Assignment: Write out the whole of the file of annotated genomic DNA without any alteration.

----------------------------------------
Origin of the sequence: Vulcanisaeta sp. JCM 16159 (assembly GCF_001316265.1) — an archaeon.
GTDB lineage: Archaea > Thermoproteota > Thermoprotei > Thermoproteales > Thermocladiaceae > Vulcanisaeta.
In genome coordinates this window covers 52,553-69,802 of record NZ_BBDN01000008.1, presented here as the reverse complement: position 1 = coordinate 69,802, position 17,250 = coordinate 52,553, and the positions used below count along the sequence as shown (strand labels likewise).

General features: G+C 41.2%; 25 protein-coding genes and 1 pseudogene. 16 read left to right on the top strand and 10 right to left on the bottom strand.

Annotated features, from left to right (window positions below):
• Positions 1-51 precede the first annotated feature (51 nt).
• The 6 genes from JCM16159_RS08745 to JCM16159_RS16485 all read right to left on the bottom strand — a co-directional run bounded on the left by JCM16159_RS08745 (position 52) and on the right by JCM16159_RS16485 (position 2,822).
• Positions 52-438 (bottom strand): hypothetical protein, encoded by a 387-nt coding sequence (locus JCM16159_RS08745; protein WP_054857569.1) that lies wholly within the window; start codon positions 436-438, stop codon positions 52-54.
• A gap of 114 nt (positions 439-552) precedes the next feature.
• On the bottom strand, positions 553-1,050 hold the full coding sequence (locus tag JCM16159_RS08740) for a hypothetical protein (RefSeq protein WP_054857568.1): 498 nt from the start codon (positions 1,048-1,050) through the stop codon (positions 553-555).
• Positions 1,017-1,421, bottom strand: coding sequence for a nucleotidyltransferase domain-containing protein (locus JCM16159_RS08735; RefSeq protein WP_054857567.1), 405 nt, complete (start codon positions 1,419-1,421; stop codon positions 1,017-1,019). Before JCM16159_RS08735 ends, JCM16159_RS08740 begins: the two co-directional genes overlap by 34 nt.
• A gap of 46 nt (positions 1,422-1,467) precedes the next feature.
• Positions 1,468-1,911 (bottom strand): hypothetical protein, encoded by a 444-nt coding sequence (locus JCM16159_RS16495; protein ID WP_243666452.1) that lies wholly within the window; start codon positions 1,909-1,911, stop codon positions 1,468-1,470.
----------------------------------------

Origin of the sequence: Vulcanisaeta sp. JCM 16159 (assembly GCF_001316265.1) — an archaeon.
GTDB lineage: Archaea > Thermoproteota > Thermoprotei > Thermoproteales > Thermocladiaceae > Vulcanisaeta.
In genome coordinates this window covers 52,553-69,802 of record NZ_BBDN01000008.1, presented here as the reverse complement: position 1 = coordinate 69,802, position 17,250 = coordinate 52,553, and the positions used below count along the sequence as shown (strand labels likewise).

General features: G+C 41.2%; 25 protein-coding genes and 1 pseudogene. 16 read left to right on the top strand and 10 right to left on the bottom strand.

Annotated features, from left to right (window positions below):
• Positions 1-51 precede the first annotated feature (51 nt).
• The 6 genes from JCM16159_RS08745 to JCM16159_RS16485 all read right to left on the bottom strand — a co-directional run bounded on the left by JCM16159_RS08745 (position 52) and on the right by JCM16159_RS16485 (position 2,822).
• Positions 52-438 (bottom strand): hypothetical protein, encoded by a 387-nt coding sequence (locus JCM16159_RS08745; protein WP_054857569.1) that lies wholly within the window; start codon positions 436-438, stop codon positions 52-54.
• A gap of 114 nt (positions 439-552) precedes the next feature.
• On the bottom strand, positions 553-1,050 hold the full coding sequence (locus tag JCM16159_RS08740) for a hypothetical protein (RefSeq protein WP_054857568.1): 498 nt from the start codon (positions 1,048-1,050) through the stop codon (positions 553-555).
• Positions 1,017-1,421, bottom strand: coding sequence for a nucleotidyltransferase domain-containing protein (locus JCM16159_RS08735; RefSeq protein WP_054857567.1), 405 nt, complete (start codon positions 1,419-1,421; stop codon positions 1,017-1,019). Before JCM16159_RS08735 ends, JCM16159_RS08740 begins: the two co-directional genes overlap by 34 nt.
• A gap of 46 nt (positions 1,422-1,467) precedes the next feature.
• Positions 1,468-1,911 (bottom strand): hypothetical protein, encoded by a 444-nt coding sequence (locus JCM16159_RS16495; protein ID WP_243666452.1) that lies wholly within the window; start codon positions 1,909-1,911, stop codon positions 1,468-1,470.